It would be nice if they paid me based on my competencies, depth of experience, level of responsibilities. They won't be able to afford me!

Or, look for jobs in the Federal government?

Or, forget working for anyone...just take it easy and enjoy retirement.

Based on my previous experience...and this current one, I don't do too well being retired. I don't like watching TV, I don't like being idle for the sake of just being idle. I'm not a workaholic...but when I work, I stay focused on my job...and get it done correctly...and on time. I definitely don't like golf or any of those useless activities. I'd rather do field work in ethnography (my university major was in Anthropology/Ethnography & Linguistics) on some remote island in the Pacific than putter around on a golf course. I would have loved volunteering somewhere to help others...but when I checked into this volunteer website....THEY WANT TO CHARGE ME A FEE TO VOLUNTEER MY SERVICES! How audaciously ridiculous can that be! I was looking to teach ESL like I did when I lived in the PNW...and do it as a volunteer...free, but I there is no such thing in the area where I live. I checked around already. What volunteer positions they have I do not have experience in and don't care much for.

I welcome your ideas, suggestions...and even criticism (but don't be so hard on me, ok?). If there is anyone out there who is into Career Counseling/Employment Assistance type of work...or previously experienced doing such work...please chime in. Any DVOPs, LVERs out there! I am definitely considering doing this type of work as well (I am a service-connected veteran) with extensive experience helping veterans transition into the civilian workforce.

Last edited by FCStraight; 08-02-2014 at 08:30 AM.. Reason: Correct a typo.
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Old 08-02-2014, 12:25 PM
 
Location: Prescott AZ
6,123 posts, read 9,076,489 times
Reputation: 11545
I enjoyed your post. You do seem to have alot of energy and talent and it would be so wasteful to sit and watch TV and do nothing with all your assets.

Why don't you do something on your own? Start a non profit that helps people in some way that is needed in the area you are going to live in. Do some fund raising research and explore ways to get funds from corporations to fund your new business. Alot of fundraising is dependent on knowing the right people in big corporations and you seem to know your way around so well that you'd have little trouble with this.

This idea would take up the majority of your time and you wouldn't have to put your own funds into it. Think about it....
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Old 08-02-2014, 01:38 PM
 
307 posts, read 473,078 times
Reputation: 290
PhXBarb: Thank you. That's a great idea I haven't thought of. I just need to learn something about setting up a non-profit business. I saw a book in the library yesterday...that's about Non-Profit...something----. I just happened to glance at it. I may even find one of those book "...for Dummies" on setting up a non-profit business. I like those...they're written in simple language, to the point and easy to follow. That would certainly be a challenge...keep me active, and help others.
I'll start outlining some ideas. Put the DaVinci principle to work!
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Old 08-02-2014, 01:54 PM
 
Location: Los Angeles area
14,018 posts, read 17,732,288 times
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For what it's worth, FC, I read you loud and clear because I too have to have something meaningful and challenging to do. I would not be happy simply to "smell the flowers" and be aimless (like feeding pigeons in the park, as per some other thread).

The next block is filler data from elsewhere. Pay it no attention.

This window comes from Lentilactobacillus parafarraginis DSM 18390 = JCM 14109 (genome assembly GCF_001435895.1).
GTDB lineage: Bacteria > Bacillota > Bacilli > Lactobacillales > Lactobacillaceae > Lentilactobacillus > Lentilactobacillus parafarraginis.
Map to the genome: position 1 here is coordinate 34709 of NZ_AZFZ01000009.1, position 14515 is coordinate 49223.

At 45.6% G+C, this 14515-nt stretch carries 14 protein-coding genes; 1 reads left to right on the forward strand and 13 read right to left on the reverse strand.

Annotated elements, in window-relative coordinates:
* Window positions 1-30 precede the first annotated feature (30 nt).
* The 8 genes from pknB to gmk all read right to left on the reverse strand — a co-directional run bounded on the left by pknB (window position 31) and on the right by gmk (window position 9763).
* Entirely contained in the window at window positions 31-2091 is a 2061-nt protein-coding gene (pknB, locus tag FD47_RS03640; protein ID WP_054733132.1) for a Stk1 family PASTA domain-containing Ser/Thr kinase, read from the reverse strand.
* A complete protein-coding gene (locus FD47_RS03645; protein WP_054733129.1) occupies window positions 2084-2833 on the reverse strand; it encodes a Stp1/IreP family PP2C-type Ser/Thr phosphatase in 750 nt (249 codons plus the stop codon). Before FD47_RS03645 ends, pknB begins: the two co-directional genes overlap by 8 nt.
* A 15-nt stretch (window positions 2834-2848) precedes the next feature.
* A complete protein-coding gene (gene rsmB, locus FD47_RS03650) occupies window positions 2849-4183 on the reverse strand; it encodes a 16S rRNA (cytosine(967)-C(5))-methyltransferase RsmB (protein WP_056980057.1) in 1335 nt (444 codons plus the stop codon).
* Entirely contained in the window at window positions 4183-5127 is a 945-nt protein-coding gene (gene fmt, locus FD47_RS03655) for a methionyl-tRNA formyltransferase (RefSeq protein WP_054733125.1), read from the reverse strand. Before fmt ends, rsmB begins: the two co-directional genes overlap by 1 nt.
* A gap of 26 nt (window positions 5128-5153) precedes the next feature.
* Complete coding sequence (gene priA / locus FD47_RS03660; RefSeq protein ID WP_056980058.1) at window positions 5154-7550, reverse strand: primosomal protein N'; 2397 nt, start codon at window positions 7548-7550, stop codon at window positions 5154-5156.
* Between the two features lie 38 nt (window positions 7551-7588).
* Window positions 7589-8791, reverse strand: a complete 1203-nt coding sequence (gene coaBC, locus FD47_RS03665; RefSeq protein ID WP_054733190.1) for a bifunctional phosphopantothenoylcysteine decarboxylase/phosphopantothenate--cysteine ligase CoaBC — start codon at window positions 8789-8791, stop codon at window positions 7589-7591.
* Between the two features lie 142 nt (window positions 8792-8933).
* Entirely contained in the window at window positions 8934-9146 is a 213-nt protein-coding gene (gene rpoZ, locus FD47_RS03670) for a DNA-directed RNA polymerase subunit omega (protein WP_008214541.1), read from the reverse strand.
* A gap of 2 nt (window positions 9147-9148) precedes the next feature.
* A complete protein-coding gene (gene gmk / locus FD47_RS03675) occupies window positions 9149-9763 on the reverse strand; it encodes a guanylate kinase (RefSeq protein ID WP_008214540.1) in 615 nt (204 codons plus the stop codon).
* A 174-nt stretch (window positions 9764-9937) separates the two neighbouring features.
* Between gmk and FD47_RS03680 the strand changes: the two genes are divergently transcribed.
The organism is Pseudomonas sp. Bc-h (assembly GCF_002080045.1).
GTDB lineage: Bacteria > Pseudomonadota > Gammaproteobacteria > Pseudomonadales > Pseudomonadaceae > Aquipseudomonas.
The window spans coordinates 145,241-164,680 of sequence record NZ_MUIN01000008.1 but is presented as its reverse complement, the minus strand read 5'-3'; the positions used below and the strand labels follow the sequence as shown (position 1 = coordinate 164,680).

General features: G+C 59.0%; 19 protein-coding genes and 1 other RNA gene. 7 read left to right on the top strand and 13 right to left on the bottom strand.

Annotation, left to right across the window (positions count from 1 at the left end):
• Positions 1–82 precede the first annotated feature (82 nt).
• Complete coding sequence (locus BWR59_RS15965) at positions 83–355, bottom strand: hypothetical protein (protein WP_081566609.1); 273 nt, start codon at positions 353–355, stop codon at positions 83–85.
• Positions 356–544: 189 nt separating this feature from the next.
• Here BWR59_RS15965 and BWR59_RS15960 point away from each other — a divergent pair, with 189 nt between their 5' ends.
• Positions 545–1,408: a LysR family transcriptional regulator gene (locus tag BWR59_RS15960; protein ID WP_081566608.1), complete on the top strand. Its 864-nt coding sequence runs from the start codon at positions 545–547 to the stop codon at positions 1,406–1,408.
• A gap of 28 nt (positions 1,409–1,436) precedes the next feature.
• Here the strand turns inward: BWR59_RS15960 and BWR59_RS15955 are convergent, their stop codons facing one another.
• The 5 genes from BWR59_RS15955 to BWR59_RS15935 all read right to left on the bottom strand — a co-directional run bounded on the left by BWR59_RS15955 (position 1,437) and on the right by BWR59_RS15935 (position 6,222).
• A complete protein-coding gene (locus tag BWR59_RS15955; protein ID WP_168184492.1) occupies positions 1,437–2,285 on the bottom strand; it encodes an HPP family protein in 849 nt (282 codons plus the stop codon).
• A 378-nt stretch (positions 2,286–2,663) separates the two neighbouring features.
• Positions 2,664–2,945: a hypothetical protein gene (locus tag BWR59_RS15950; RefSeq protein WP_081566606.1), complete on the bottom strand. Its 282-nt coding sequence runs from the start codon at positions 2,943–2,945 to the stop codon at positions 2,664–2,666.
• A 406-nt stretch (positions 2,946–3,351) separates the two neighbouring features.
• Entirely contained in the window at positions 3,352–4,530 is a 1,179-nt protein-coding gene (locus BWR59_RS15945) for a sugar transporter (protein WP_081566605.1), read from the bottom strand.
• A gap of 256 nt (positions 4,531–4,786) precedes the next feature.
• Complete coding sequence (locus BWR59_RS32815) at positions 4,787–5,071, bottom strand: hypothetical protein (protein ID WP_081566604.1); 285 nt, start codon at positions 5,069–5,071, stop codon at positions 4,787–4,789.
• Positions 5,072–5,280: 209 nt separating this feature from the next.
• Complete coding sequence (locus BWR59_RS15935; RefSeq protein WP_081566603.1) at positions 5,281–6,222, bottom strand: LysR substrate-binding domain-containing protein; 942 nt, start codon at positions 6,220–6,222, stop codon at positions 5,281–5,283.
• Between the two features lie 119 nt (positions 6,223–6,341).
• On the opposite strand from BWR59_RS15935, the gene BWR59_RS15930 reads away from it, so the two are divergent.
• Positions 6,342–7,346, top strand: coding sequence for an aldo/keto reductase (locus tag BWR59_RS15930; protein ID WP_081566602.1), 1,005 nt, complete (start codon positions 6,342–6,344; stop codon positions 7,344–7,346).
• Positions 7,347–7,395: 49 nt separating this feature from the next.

Here's a suggestion that came to mind: How about pondering whether you might be able to get over the "getting paid what you are worth" idea? I do understand the concern, but it's essentially a matter of self-esteem, and if you want a challenging job and if money is of no concern, then ditching the concern about pay might be just the ticket for you.
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Old 08-02-2014, 02:59 PM
 
307 posts, read 473,078 times
Reputation: 290
Escort Rider: I suppose you're right. I had a second telephone behavioral/performance-based interview yesterday for an HR Coordinator position in the PNW area....and the interviewers seemed pleased with my responses. During the first interview...I was asked what salary I had expected...not knowing any better about salary rates in the private sector, and since I have not had a chance to see the full job description yet...I simply said I am ok with $30k. Not sure if I quoted too low...but I'm sure it's not too high. I should have just let the interviewer throw out a salary figure. I just wasn't ready.....and felt that it's not for for me to determine how much the job is worth...that's the employer's call, I thought. I checked around for other positions in the same region...for the same type of jobs...it's in about that range. So I'm not too far off. OK...I see your point, and since money is not a concern with me....I shouldn't be hung up on the "worth" of a job.
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Old 08-02-2014, 03:08 PM
 
Location: MMU->ABE->ATL->ASH
9,126 posts, read 17,133,831 times
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30K for a full time job?

Or is this a contract project?
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Old 08-02-2014, 06:56 PM
 
307 posts, read 473,078 times
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Yes, flyonpa- that's the pay for the full time job. Is that too low? I thought so...but if that's the going rate for that kind of work...so be it. What I haven't negotiated with them is benefits. I have my own health and dental coverage, life insurance...through my Federal retirement program. I suppose I can negotiate a higher salary if they don't have to provide benefits. I am not sure if Federal law requires them to provide health/dental coverage...and if I have the option not to accept benefits. When I was rehired by the Federal government for that job in Germany....I simply declined coverage when I filled out the processing papers...and that was it.